Save The Children In War Zones: A Scope On The U.S. Inner City Youth Gangs and Liberian Child Soldiers.
Ndao, Ouleye Doumouya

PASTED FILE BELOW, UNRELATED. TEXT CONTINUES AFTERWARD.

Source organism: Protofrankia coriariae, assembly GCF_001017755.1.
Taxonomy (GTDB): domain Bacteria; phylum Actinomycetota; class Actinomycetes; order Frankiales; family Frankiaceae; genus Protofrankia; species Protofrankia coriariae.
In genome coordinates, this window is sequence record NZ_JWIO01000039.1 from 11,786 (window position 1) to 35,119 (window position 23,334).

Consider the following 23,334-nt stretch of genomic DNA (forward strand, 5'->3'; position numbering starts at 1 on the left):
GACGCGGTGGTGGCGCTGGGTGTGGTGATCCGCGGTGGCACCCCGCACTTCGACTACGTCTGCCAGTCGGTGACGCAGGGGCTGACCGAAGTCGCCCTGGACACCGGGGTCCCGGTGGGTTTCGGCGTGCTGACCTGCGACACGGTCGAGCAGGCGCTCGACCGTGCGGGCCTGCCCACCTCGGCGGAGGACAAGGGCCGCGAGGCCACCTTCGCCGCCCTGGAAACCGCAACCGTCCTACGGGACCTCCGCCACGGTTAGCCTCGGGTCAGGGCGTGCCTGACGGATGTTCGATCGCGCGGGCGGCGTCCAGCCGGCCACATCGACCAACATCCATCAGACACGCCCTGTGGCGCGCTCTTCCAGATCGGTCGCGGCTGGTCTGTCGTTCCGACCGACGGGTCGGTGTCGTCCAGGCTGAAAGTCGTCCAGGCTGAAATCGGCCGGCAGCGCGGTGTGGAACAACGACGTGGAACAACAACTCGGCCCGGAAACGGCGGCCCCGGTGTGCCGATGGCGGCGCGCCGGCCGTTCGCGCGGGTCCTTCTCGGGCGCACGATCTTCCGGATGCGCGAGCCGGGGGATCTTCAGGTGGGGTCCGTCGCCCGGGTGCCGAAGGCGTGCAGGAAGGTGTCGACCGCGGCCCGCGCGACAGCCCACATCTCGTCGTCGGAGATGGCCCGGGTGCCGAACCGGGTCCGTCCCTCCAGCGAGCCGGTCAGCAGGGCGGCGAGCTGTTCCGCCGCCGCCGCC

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Twentieth century children living and growing up in U.S. poor inner-cities or war zones around the world share the same dynamics of injury and danger. ln the U.S. inner-cities, one still continues to witness the development of youth gangs. Likewise, in Liberia, one is still seeing the emergence of ever increasing numbers of child soldiers. The eruption of both groups is due to major similar societal factors. Among the latter are: poverty, absence of a stable family, society, community, cultural institutions and/or a good judicial system, and legitimate sate, that bring all the societal components to live harmoniously, and effectively together. Consequently, when the children feel that they are lacking the protection from the different institutions that are supposed to do so, they develop new goals for their self-actualization either voluntarily or by force by peer groups, family members, or others. As a result both the U.S. inner-city youth gang members and child soldiers in Liberia are faced with the same physical injuries, psycho-social problems such as trauma.All of these factorial manifestations combined, I decided to do a comparative study of these two groups. Nonetheless, for this study to be really interesting, I'll use some sociological theories which are generally applicable to both groups except in one instance. The theories I'll be using are: Poverty, Social disorganization, family disorganization, racism, persona! disorganization theories. The causes of both groups' existence are: for the first theory: lack of good infrastructures and money; for the second one: lack of effective community, social, political organization including lack of a positive family structure; for the third one: discrimination against minorities in the job market (applicable only to the youth gang members in the U.S.); for the fourth one: children's lack of balance about how to achieve objectively their subjective goals to succeed in life. After having introduced overviews applicable to both phenomena, l'Il present a full description of each group of children. Then, l'Il present the psycho-social consequences emerging when the youth gang members or the child soldiers, realize that they can't achieve their dreams. Finally, l'Il discuss some solutions which may resolve both problems in the long run.